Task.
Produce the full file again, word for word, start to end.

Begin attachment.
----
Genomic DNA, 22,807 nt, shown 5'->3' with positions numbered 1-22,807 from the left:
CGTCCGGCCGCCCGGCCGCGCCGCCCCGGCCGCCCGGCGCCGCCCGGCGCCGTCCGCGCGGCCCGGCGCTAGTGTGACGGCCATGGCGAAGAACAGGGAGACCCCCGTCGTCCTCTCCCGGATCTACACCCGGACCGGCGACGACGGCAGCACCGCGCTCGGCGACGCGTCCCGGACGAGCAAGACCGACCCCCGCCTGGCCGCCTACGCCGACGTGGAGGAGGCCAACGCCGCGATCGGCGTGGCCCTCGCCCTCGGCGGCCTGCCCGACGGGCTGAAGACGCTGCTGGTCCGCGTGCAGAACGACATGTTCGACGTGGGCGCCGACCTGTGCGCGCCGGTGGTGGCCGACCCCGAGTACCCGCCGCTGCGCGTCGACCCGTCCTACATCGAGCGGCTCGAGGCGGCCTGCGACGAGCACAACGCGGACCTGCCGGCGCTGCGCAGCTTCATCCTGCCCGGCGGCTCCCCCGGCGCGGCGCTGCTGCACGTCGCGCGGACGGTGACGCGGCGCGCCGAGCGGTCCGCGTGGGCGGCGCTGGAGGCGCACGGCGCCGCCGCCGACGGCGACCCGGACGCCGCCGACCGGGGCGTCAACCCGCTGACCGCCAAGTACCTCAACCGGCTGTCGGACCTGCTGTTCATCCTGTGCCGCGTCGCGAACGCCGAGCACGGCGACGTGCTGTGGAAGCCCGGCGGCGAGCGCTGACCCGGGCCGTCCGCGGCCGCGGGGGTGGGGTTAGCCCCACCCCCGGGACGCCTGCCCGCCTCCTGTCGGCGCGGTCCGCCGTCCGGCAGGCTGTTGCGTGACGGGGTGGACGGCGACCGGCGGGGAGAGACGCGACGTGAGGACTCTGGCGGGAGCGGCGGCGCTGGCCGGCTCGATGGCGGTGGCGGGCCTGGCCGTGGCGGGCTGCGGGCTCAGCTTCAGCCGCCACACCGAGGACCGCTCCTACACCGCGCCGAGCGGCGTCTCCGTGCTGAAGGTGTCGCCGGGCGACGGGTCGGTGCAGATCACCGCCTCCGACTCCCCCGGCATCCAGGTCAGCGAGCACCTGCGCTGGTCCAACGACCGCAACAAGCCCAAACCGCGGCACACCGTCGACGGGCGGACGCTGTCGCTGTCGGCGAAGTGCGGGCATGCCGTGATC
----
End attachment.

Genomic DNA, 22,807 nt, shown 5'->3' with positions numbered 1-22,807 from the left:
CGTCCGGCCGCCCGGCCGCGCCGCCCCGGCCGCCCGGCGCCGCCCGGCGCCGTCCGCGCGGCCCGGCGCTAGTGTGACGGCCATGGCGAAGAACAGGGAGACCCCCGTCGTCCTCTCCCGGATCTACACCCGGACCGGCGACGACGGCAGCACCGCGCTCGGCGACGCGTCCCGGACGAGCAAGACCGACCCCCGCCTGGCCGCCTACGCCGACGTGGAGGAGGCCAACGCCGCGATCGGCGTGGCCCTCGCCCTCGGCGGCCTGCCCGACGGGCTGAAGACGCTGCTGGTCCGCGTGCAGAACGACATGTTCGACGTGGGCGCCGACCTGTGCGCGCCGGTGGTGGCCGACCCCGAGTACCCGCCGCTGCGCGTCGACCCGTCCTACATCGAGCGGCTCGAGGCGGCCTGCGACGAGCACAACGCGGACCTGCCGGCGCTGCGCAGCTTCATCCTGCCCGGCGGCTCCCCCGGCGCGGCGCTGCTGCACGTCGCGCGGACGGTGACGCGGCGCGCCGAGCGGTCCGCGTGGGCGGCGCTGGAGGCGCACGGCGCCGCCGCCGACGGCGACCCGGACGCCGCCGACCGGGGCGTCAACCCGCTGACCGCCAAGTACCTCAACCGGCTGTCGGACCTGCTGTTCATCCTGTGCCGCGTCGCGAACGCCGAGCACGGCGACGTGCTGTGGAAGCCCGGCGGCGAGCGCTGACCCGGGCCGTCCGCGGCCGCGGGGGTGGGGTTAGCCCCACCCCCGGGACGCCTGCCCGCCTCCTGTCGGCGCGGTCCGCCGTCCGGCAGGCTGTTGCGTGACGGGGTGGACGGCGACCGGCGGGGAGAGACGCGACGTGAGGACTCTGGCGGGAGCGGCGGCGCTGGCCGGCTCGATGGCGGTGGCGGGCCTGGCCGTGGCGGGCTGCGGGCTCAGCTTCAGCCGCCACACCGAGGACCGCTCCTACACCGCGCCGAGCGGCGTCTCCGTGCTGAAGGTGTCGCCGGGCGACGGGTCGGTGCAGATCACCGCCTCCGACTCCCCCGGCATCCAGGTCAGCGAGCACCTGCGCTGGTCCAACGACCGCAACAAGCCCAAACCGCGGCACACCGTCGACGGGCGGACGCTGTCGCTGTCGGCGAAGTGCGGGCATGCCGTGATC